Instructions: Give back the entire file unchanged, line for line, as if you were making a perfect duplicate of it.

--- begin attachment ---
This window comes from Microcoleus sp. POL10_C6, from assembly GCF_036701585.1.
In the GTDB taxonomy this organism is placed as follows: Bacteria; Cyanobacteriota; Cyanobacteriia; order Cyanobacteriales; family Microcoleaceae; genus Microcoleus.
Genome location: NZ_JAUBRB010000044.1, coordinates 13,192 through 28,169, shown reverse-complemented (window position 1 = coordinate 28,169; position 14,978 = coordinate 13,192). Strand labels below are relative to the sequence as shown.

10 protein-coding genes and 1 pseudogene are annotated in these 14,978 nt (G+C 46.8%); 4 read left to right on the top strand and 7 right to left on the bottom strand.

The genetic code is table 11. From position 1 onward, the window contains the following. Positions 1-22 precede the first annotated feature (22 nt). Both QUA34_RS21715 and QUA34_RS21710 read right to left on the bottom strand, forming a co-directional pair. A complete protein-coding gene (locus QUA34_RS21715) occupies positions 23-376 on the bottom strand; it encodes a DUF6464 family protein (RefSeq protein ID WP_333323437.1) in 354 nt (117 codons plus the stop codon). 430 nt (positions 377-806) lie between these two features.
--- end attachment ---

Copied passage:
This window comes from Microcoleus sp. POL10_C6, from assembly GCF_036701585.1.
In the GTDB taxonomy this organism is placed as follows: Bacteria; Cyanobacteriota; Cyanobacteriia; order Cyanobacteriales; family Microcoleaceae; genus Microcoleus.
Genome location: NZ_JAUBRB010000044.1, coordinates 13,192 through 28,169, shown reverse-complemented (window position 1 = coordinate 28,169; position 14,978 = coordinate 13,192). Strand labels below are relative to the sequence as shown.

10 protein-coding genes and 1 pseudogene are annotated in these 14,978 nt (G+C 46.8%); 4 read left to right on the top strand and 7 right to left on the bottom strand.

The genetic code is table 11. From position 1 onward, the window contains the following. Positions 1-22 precede the first annotated feature (22 nt). Both QUA34_RS21715 and QUA34_RS21710 read right to left on the bottom strand, forming a co-directional pair. A complete protein-coding gene (locus QUA34_RS21715) occupies positions 23-376 on the bottom strand; it encodes a DUF6464 family protein (RefSeq protein ID WP_333323437.1) in 354 nt (117 codons plus the stop codon). 430 nt (positions 377-806) lie between these two features.